Say the lady at the bakery carefully puts these treasures into two separate brown paper bags, which your little boy carries like he's carrying the Hope diamond, vigilant for thieves or accident potential.

Say after that you have to go to the bank and the lineup is long.

Say he says, "Can I go sit at that golden table?"  

Say there is, in the corner, randomly, is a table covered with a golden cloth with a purple chair beside it.  The King's Table.

Say that you say, "Sure, of course."

Say that he goes and he can't resist taking one easter egg out of the bag and breaking off a tiny flower and eating it.

Say that's the scene.

"Disgusting," the man in front of you says to his wife.

"What?" she says.  

You are only half listening because it's impossible not to and because the line isn't moving and you are annoyed and two of the tellers close at the same time and start an unecessarily loud conversation about how long each other should take for their break.  There is a collective sigh as everyone in the line immediately ages five years.  You look at the clock to see if you have time for this, after all, kicking yourself for forgetting your bank card, in the pocket of the coat you wore yesterday when you took the kids for a five mile hike, at the end of which you treated them to lemonade.  And paid with your bank card.  Which went into your pocket instead of your purse, which was under the seat of your car a few miles away.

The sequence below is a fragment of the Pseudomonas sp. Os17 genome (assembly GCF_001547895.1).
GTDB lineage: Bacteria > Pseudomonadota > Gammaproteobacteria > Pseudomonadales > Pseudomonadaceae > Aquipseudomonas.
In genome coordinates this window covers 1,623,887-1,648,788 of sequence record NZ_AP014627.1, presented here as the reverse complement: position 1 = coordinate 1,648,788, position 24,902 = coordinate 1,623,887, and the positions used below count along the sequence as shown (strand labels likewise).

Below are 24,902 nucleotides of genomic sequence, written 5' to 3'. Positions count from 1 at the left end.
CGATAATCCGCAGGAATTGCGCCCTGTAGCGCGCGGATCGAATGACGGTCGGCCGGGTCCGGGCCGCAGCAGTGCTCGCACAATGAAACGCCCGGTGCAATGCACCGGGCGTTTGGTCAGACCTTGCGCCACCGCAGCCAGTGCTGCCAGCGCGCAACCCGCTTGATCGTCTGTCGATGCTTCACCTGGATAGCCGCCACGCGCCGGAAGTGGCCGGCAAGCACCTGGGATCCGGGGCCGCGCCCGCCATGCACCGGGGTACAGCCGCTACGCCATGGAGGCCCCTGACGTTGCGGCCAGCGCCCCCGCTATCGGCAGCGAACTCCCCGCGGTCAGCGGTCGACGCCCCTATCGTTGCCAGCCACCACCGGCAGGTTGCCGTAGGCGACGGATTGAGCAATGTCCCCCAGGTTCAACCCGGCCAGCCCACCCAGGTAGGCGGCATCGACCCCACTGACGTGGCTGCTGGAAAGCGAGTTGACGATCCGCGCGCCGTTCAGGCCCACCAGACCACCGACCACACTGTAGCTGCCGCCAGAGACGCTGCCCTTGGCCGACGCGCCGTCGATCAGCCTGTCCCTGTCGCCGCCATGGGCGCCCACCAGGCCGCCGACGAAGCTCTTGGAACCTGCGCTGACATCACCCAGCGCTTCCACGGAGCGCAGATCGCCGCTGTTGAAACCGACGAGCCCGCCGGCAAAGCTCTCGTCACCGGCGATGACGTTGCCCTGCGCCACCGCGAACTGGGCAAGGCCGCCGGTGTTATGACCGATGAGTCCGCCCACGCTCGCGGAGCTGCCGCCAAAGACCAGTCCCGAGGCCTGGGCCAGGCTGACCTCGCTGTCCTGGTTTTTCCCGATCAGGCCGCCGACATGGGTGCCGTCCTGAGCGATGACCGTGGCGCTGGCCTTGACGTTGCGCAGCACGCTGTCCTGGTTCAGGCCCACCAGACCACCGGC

You continue half-listening because you are curious.  What is so disgusting?